Eric Pauli, MD of Penn State discussed the research to date regarding laparotomy closure techniques and incisional hernia formation, which occurs in up to 28% of cases with various risk factors. The current practice is to use 2-0 permanent (e.g. polypropylene) or slow-absorbing (e.g. PDO) suture. The slow-absorbing suture provides initial strength as the wound heals, but then resorbs to enable complete healing. To minimize stress concentration in the tissue and maximize holding power, he suggested using a small needle and a self-locking knot that doesn’t slip and reduces the degradation of the suture tensile strength associated with more common knots. The main focus of his presentation was on the effect of the “bite-size” technique on incisional hernia rates. The concept was first introduced by Israelsson in 1993, who proposed that the optimal continuous suture length to wound length is a 4 to 1 ratio. Further research by this group showed that the small-bite technique (distance between suture loops) gave higher burst strength and also reduced the incisional hernia rate, from 18% to 5%. These results were further corroborated in 2015 by Deerenberg et al. in the STITCH trial, a 560-patient randomized controlled trial which showed a 21% incisional hernia rate for the large-bite (10mm) group, compared to 13% for the small-bite (5mm) group, a significant improvement. Dr Pauli closed his presentation by posing the question, “If the data clearly support using small bites for laparotomy closure to reduce the incisional hernia rate, why don’t more people use it?” He believes many surgeons simply don’t believe the data, and that the findings of this European study don’t apply to the obese American population. However, he argued the technique does apply to the obese as well.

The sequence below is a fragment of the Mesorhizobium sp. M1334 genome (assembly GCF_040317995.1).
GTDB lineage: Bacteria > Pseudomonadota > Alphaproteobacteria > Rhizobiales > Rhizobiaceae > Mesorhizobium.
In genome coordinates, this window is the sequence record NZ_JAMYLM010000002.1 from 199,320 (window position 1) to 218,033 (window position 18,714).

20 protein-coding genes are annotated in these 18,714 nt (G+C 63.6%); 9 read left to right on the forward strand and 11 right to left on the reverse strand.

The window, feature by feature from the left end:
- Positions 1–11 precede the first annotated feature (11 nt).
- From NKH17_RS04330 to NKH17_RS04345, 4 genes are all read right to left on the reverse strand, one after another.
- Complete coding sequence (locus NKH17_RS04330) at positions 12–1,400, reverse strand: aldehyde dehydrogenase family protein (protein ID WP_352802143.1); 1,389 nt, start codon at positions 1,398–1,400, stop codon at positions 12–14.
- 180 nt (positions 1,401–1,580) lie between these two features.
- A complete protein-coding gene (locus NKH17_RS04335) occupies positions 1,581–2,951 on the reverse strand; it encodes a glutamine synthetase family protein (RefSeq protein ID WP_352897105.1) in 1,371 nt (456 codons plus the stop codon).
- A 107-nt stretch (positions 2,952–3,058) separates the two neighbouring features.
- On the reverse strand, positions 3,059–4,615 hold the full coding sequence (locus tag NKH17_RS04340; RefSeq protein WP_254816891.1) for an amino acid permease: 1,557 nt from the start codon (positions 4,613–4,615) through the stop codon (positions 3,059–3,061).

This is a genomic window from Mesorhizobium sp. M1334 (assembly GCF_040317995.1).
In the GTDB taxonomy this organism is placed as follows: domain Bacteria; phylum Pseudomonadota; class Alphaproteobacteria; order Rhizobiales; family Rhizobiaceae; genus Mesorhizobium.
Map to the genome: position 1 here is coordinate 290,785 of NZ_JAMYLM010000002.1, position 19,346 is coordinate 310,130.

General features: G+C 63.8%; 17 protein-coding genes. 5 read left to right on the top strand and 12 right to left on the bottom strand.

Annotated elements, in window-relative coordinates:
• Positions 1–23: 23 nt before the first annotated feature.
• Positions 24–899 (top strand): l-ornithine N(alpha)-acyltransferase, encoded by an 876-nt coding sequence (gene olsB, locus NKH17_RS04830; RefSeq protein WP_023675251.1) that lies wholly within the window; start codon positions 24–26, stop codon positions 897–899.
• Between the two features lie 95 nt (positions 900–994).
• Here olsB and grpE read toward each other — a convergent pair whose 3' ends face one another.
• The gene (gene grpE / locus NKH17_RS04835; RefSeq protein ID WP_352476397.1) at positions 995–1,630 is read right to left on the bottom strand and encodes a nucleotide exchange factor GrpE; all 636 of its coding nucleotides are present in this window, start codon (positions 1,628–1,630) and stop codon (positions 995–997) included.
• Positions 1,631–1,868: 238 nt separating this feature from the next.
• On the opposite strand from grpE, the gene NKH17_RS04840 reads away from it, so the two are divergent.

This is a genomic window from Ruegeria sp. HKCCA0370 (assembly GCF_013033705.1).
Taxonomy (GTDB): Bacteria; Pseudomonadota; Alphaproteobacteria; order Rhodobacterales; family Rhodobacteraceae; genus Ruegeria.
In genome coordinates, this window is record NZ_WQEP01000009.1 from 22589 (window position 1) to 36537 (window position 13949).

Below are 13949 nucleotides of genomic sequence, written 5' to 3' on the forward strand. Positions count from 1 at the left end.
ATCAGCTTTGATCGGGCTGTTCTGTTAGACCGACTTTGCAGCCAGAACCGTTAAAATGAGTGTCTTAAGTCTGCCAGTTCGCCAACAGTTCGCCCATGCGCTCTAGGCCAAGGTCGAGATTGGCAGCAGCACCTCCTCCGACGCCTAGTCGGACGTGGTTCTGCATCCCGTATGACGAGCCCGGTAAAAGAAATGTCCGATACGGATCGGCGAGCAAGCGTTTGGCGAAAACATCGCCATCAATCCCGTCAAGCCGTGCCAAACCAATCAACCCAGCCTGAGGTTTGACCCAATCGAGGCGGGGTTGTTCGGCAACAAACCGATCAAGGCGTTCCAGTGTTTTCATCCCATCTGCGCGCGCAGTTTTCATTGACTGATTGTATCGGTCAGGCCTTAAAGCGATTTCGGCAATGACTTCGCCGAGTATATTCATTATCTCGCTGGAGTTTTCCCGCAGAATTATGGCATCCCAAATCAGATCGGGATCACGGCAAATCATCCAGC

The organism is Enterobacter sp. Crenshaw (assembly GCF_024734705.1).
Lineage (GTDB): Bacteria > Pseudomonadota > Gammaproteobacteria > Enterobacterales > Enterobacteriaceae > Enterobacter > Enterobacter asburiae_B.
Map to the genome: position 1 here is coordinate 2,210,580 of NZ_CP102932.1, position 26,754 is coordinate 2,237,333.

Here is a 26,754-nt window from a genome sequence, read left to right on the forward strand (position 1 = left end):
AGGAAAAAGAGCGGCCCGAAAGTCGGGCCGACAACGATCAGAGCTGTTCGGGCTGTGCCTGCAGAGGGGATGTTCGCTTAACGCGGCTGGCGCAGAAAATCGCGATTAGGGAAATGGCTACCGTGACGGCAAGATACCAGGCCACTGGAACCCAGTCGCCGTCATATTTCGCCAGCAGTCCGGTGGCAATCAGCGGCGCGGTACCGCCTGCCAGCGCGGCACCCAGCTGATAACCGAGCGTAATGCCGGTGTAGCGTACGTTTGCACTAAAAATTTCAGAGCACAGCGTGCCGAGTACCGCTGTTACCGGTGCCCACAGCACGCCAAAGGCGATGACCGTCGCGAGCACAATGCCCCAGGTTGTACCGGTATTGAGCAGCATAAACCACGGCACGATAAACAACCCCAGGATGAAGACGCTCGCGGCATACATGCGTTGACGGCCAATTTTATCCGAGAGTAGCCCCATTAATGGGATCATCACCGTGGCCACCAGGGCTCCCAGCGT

Jacob Greenberg, MD discussed his experiences training residents at the University of Wisconsin, Madison teaching hospital and his attempts to teach residents small-bite laparotomy closure technique. The advantages, he has taught and argued here, are manifold, with less dehiscence, lower mortality and fewer surgical site infections associated with small bite closure. Moreover, awareness of the technique is high among his residents, with 90% aware of the STITCH trial. However, he estimates that one third of his residents use traditional (large-bite) closure, and up to one quarter of his residents use the small-bite technique. While two thirds of the residents surveyed had used the small-bite technique at least once, most said they generally used large-bite closure. He attributed this to the longer time it takes to do the small-bite technique, but thought more simulations could help address this concern as residents become more facile in the technique.